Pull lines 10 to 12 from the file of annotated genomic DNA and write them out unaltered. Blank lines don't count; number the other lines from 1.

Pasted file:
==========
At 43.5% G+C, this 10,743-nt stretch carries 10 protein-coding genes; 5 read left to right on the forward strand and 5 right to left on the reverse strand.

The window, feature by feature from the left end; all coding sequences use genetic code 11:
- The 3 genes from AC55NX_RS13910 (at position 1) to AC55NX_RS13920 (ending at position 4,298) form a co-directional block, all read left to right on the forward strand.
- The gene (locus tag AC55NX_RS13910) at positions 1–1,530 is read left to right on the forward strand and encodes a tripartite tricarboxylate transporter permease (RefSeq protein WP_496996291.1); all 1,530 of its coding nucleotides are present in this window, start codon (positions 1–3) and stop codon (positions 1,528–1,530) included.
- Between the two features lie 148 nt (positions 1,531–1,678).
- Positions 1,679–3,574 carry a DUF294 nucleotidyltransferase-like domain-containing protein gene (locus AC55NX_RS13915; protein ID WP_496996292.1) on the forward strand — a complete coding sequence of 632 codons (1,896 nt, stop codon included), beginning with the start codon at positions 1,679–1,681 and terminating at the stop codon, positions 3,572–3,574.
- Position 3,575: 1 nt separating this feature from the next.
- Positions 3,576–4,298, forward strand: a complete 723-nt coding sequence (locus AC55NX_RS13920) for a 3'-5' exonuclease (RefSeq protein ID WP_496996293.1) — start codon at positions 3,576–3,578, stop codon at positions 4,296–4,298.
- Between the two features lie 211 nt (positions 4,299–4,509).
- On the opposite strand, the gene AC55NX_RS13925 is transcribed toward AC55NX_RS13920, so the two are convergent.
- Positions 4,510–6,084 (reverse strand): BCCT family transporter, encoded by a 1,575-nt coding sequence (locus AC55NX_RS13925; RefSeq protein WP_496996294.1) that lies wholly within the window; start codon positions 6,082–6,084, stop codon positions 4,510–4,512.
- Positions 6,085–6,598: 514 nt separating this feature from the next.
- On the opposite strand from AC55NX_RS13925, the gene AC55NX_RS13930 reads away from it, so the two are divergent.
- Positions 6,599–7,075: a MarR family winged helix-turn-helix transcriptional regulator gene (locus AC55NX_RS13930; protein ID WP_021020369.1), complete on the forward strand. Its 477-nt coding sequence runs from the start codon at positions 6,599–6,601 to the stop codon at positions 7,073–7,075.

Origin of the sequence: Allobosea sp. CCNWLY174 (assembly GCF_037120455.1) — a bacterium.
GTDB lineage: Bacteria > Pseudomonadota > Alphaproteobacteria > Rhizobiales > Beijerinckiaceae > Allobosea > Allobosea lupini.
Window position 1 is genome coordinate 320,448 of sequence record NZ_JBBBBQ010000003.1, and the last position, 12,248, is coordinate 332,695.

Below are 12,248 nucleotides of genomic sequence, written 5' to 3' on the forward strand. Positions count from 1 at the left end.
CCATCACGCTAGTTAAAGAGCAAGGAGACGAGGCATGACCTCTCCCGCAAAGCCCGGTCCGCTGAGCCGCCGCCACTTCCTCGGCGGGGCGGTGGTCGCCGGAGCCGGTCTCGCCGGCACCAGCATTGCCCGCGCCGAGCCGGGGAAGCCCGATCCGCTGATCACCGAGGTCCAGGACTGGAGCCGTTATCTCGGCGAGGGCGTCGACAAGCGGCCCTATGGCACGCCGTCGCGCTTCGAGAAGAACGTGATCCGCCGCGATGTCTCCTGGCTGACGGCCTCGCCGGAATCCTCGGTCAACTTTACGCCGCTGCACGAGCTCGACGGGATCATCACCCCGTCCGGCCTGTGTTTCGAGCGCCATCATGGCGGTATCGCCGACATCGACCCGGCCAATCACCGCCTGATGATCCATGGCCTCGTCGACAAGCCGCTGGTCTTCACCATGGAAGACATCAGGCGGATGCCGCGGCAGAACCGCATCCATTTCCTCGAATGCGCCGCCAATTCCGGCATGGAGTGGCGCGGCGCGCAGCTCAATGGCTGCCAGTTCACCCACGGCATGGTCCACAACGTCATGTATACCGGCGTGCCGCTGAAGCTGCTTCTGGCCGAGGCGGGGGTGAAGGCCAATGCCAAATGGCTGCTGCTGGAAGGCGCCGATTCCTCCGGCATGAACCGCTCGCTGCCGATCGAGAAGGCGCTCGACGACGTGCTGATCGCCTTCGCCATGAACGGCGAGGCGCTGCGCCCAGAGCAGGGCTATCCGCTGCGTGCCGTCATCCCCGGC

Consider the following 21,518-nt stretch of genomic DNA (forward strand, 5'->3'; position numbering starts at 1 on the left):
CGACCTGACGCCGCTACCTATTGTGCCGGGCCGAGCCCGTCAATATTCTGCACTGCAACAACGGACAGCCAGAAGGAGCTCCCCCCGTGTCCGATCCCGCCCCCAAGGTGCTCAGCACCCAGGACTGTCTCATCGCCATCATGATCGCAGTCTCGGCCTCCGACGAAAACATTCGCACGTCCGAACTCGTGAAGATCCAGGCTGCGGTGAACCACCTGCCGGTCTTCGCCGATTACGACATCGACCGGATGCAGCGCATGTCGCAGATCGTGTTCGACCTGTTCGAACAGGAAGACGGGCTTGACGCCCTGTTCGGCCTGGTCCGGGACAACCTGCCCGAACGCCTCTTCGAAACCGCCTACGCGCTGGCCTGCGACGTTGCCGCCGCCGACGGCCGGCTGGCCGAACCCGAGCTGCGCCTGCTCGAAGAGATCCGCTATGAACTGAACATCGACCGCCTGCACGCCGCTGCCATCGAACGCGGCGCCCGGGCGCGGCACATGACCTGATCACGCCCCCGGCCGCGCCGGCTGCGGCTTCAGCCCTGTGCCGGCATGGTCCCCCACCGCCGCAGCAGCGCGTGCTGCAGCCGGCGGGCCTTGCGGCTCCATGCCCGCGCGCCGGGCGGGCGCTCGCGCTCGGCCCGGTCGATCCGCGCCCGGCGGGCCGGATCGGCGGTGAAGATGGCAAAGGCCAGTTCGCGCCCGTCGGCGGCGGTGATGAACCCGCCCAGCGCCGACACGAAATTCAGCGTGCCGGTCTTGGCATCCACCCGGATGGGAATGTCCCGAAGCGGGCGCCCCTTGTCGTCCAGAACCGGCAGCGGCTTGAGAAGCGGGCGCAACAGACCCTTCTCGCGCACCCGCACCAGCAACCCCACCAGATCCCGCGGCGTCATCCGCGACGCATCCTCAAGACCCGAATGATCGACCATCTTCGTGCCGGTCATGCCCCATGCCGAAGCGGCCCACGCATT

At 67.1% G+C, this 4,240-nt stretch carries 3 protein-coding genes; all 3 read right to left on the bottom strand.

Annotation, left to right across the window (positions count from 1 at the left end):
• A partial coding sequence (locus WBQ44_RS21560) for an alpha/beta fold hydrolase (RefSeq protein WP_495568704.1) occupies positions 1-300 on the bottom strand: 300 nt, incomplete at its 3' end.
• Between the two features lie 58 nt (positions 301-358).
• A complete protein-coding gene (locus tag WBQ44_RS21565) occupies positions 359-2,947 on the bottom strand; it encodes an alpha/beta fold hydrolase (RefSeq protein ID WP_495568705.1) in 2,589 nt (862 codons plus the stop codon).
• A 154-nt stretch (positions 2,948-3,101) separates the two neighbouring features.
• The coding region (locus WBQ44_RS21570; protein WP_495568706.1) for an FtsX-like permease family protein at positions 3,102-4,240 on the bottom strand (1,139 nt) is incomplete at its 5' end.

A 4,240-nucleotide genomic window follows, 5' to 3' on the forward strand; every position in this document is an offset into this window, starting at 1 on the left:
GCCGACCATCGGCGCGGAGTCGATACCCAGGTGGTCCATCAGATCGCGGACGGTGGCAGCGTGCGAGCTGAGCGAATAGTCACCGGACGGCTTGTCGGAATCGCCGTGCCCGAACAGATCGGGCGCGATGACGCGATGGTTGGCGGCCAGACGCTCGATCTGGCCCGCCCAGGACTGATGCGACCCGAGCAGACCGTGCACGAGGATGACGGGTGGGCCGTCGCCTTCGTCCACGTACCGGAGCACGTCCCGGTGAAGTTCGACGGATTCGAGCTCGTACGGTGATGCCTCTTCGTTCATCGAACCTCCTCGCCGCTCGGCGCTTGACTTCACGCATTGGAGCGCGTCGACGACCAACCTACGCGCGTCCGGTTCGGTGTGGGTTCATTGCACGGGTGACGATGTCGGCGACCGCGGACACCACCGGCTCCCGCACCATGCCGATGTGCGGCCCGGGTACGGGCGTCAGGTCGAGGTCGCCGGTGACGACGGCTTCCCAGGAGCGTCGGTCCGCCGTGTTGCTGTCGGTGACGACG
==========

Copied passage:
- On the opposite strand, the gene AC55NX_RS13925 is transcribed toward AC55NX_RS13920, so the two are convergent.
- Positions 4,510–6,084 (reverse strand): BCCT family transporter, encoded by a 1,575-nt coding sequence (locus AC55NX_RS13925; RefSeq protein WP_496996294.1) that lies wholly within the window; start codon positions 6,082–6,084, stop codon positions 4,510–4,512.
- Positions 6,085–6,598: 514 nt separating this feature from the next.